Now that we recognize the role and the need for information about the natural course of illness and treatment, where can we find the information that we need? A reasonable place to begin any scientific inquiry is the literature and it is important to examine the standard clinical, epidemiological and social science literatures. Although not prominent in the mind of many pharmacovigilance professionals, we are often given hints from disparate sources that suggest additional details that might be relevant to the issue under study. The literature may also help guide the researcher to other articles, data sources or experts for further work. Beware however, that although "comorbidity" is a MeSH term, there is no equivalent for "disease natural history''.
Population-based studies are perhaps the most difficult but useful of all samples. These studies are undertaken in a population usually defined by geographic boundaries and has reasonable certainty for capturing any critical data of interest for that population. Perhaps the most well-known population-based resource is the Rochester Epidemiology Project, housed at the Mayo Clinic (Melton, 1996). The Rochester Epidemiology Project has a unique medical records linkage system that provides comprehensive capture of all care delivered to residents of Rochester and Olmsted County, Minnesota. Any medical care delivered to a resident of the county is reflected in their unique medical dossier and is available for research, which has produced over 900 publications since its organization in 1966. Olmsted County is one of the few places in the world where the occurrence and natural history of diseases can be accurately described and analyzed in a defined population for a half century or more.
Longitudinal study data are the key source of information to any researcher, particularly in pharmacovigilance. Virtually impossible to obtain, they do exist, mostly as longitudinal records of the subjects' interactions with the medical care system as in medical claims data or clinical databases. Some are population-based (i.e. the Rochester Epidemiology Project, Scandinavian registries), others represent stable clinical populations (i.e. the General Practice Research Database (GPRD)), while others are only as longitudinal as the subject's fiscal coverage of a particular reimbursement (i.e. a particular Health Maintenance Organization, Medicaid). Many longitudinal studies have been undertaken with a principal disease target (i.e. Atherosclerosis Risk in Communities, MONICA) or a general group under study (e.g. the Nurse's Health Study); however, in the course of the conduct of the study, other disorders are captured. Framingham stands as an example of a population-based longitudinal cohort that regularly screens their subjects for signs, symptoms and social factors to help us assemble a picture of disease natural history although it does not capture medical care interactions throughout the follow-up period. The popularity of the disease registry as a method for collecting natural history data is a testament to the power and utility of these data.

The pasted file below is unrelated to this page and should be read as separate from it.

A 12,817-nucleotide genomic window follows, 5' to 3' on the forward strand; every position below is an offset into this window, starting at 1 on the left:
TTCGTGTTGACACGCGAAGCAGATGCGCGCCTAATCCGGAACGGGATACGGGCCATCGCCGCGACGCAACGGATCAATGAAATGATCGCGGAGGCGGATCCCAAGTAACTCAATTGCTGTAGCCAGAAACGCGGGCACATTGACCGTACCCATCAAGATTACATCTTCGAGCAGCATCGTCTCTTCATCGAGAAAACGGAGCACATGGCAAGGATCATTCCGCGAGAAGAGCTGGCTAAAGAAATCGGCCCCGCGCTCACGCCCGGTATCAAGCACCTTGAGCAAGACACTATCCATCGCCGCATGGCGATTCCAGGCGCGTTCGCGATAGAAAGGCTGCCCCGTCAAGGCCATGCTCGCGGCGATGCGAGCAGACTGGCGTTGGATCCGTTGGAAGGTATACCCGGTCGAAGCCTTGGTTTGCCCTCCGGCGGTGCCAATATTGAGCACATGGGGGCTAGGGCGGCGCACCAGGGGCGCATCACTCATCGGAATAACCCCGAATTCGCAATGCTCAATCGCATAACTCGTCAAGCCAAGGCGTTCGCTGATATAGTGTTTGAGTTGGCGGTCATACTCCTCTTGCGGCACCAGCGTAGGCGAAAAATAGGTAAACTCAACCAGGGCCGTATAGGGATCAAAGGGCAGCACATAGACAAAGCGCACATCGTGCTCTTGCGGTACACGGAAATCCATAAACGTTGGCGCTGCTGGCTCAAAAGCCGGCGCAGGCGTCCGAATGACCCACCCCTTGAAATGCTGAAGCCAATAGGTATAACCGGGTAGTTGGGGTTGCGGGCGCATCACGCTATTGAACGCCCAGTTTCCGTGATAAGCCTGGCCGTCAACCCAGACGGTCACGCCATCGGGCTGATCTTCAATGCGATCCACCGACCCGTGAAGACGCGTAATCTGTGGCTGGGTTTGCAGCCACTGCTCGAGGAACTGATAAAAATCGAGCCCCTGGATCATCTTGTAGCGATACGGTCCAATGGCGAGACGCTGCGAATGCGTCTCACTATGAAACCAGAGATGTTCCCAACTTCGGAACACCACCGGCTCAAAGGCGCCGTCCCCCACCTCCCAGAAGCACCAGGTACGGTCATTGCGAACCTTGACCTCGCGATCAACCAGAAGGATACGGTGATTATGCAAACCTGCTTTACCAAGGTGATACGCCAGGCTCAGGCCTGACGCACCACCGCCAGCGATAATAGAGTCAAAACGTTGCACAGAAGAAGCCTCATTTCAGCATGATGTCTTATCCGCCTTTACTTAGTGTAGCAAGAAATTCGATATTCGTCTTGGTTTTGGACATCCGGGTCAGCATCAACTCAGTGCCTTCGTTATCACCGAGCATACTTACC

Such studies provide a rich resource of information in this field either through extant publications or through additional exploration of the data. The US government, as well as other governments, routinely undertake population studies and make the data available to the public for further analyses. One need only visit any country's center for health or population statistics website to see the extent of the data available. One of the more interesting and valuable of these is the National Health and Nutrition Examination Survey (NHANES) which every decade in the United States provides us with rich data on disease prevalence (incidence if you use the follow-up data), comorbidity, test results which allow the researcher to identify clinically detected and undetected cases of disease because of its capture of signs and symptoms as well as diagnoses (Mannino et al., 2000). Data on hospitalizations, outpatient visits, surgical procedures and more are often available. The Food and Drug Administration uses these data to generate the "expected rates'' of illness (La Grenade et al., 2000). Even long-term simplified trials that have become the mainstay of cardiovascular disease, can offer insight into the natural history of disease.
With the computerization of medical care, enormous aggregates of patient-level data have become available. Whether based on clinical encounters with a general practitioner (i.e. GPRD, MediPlus) or the claims from the encounter used in billing (most managed care databases, Medicare, Medicaid), much about practitioner recognized and treated disease can be understood. Analysis is also facilitated by the computerized nature of the data. The reader is referred to Chapters 30-32 in this same volume for more discussion about these resources.
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